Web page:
Frozen shoulder is also known as adhesive capsulitis. This condition can limit your range of motion and lead to the development of scar tissue. Over time, a frozen shoulder can leave your shoulder joint without space to rotate properly.

It’s not entirely known why people develop this type of shoulder pain.

However, it’s most common in middle-aged women. There are certain factors that can put you more at risk of developing this condition as well. For example, patients with diabetes, thyroid issues, and Parkinson’s are often more susceptible.

A weakened immune system or hormonal balance can also make you more prone to joint inflammation. Inactivity over a period of time due to an illness, injury, or surgery could leave you vulnerable as well.

Frozen shoulder can take two to nine months to develop.

Symptoms include swelling, stiffness, and shoulder pain. Eventually, you’ll feel like you can no longer move your shoulder as well as you used to. You might also find it difficult to reach for high shelves.

Your doctor will likely prescribe medication, physical therapy, or surgery to ease your shoulder pain and weakness.

4. Dislocated Shoulder

Usually, you can identify when you have a dislocated shoulder simply by looking in the mirror. You’ll likely notice the area is disfigured. You’ll also notice an unexplained lump or bulge against your shoulder.

Other symptoms can indicate you’ve dislocated your shoulder, including:

  • Severe pain
  • Swelling
  • Muscle spasms

Muscle spasms can even make your pain worse. You might also experience additional pain as you try to move your arm.

If you think you’ve dislocated your shoulder from the joint, see a doctor right away. They can help prevent additional pain and injury. In the meantime, do not try to push your shoulder back into the joint on your own.

Trying to repair the injury on your own could lead to shoulder or joint damage. You might also cause damage to the nerves, blood vessels, muscles, or ligaments in the area.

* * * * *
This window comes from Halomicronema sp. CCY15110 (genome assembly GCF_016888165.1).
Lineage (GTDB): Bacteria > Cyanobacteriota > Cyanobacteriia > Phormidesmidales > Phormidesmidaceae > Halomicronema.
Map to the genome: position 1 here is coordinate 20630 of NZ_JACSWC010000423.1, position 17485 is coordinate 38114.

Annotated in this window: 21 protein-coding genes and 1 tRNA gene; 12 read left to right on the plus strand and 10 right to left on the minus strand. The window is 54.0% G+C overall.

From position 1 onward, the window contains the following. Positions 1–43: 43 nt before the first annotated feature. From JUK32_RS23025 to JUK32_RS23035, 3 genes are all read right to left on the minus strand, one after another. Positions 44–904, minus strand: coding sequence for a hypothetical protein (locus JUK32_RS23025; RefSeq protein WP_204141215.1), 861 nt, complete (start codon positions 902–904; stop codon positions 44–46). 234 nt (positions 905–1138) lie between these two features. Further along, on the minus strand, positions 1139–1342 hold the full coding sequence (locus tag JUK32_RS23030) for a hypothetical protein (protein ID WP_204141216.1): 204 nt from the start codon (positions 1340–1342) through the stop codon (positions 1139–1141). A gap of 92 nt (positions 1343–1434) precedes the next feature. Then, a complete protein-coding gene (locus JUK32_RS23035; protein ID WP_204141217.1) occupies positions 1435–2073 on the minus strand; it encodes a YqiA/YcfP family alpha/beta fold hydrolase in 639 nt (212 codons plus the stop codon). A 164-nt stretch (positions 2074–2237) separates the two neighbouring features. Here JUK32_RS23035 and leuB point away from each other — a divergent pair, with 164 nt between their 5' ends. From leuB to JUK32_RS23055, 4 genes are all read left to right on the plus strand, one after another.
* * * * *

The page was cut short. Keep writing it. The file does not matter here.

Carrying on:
Instead, split or sling your shoulder in place to keep it from moving.

5. Osteoarthritis

Osteoarthritis affects over 32.5 million Americans. Also known as degenerative joint disease, this condition occurs as a result of wear and tear.

Over time, osteoarthritis can destroy the cartilage that cushions the space between your bones. As a result, the bones of the joint will likely begin to rub against each other. You’ll likely experience swelling, pain, and a restricted range of motion.

Osteoarthritis can make it difficult for you to lift your arm. You might also hear a grinding, snapping, or clicking sound as you move your shoulder.

Your doctor will likely center your treatment around managing your symptoms. Other forms of treatment will depend on the severity of your symptoms.

First, your doctor might prescribe exercise to strengthen the muscles around your joints. Ideal exercises include low-impact activities, including walking, swimming, and yoga.

Your doctor might also suggest heat and cold therapy, adequate sleep, weight loss, and medication.

Quit Shouldering the Pain: 5 Reasons for Shoulder Pain and Weakness

Don’t live life shouldering your pain. Instead, determine what’s causing your shoulder pain and weakness. Once you determine the root cause, you can get the treatment you need!

Want to discuss your pain? Schedule a consultation with our office today!